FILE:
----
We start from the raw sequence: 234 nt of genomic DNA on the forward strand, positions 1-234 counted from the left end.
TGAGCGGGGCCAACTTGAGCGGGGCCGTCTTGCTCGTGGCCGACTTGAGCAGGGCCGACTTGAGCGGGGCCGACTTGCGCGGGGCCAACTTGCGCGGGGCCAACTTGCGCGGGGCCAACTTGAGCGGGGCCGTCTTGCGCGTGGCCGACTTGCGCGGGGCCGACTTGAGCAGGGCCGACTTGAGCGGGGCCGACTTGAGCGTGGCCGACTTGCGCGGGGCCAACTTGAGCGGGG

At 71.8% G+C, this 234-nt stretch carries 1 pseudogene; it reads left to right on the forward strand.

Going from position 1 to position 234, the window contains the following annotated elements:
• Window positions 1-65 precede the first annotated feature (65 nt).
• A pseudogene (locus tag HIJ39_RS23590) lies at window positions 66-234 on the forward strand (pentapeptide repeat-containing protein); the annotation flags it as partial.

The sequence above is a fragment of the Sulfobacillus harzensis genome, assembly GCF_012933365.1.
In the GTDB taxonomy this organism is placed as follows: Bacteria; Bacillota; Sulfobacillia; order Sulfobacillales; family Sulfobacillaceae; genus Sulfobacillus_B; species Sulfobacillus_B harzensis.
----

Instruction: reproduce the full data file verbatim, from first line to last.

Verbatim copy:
We start from the raw sequence: 234 nt of genomic DNA on the forward strand, positions 1-234 counted from the left end.
TGAGCGGGGCCAACTTGAGCGGGGCCGTCTTGCTCGTGGCCGACTTGAGCAGGGCCGACTTGAGCGGGGCCGACTTGCGCGGGGCCAACTTGCGCGGGGCCAACTTGCGCGGGGCCAACTTGAGCGGGGCCGTCTTGCGCGTGGCCGACTTGCGCGGGGCCGACTTGAGCAGGGCCGACTTGAGCGGGGCCGACTTGAGCGTGGCCGACTTGCGCGGGGCCAACTTGAGCGGGG

At 71.8% G+C, this 234-nt stretch carries 1 pseudogene; it reads left to right on the forward strand.

Going from position 1 to position 234, the window contains the following annotated elements:
• Window positions 1-65 precede the first annotated feature (65 nt).
• A pseudogene (locus tag HIJ39_RS23590) lies at window positions 66-234 on the forward strand (pentapeptide repeat-containing protein); the annotation flags it as partial.

The sequence above is a fragment of the Sulfobacillus harzensis genome, assembly GCF_012933365.1.
In the GTDB taxonomy this organism is placed as follows: Bacteria; Bacillota; Sulfobacillia; order Sulfobacillales; family Sulfobacillaceae; genus Sulfobacillus_B; species Sulfobacillus_B harzensis.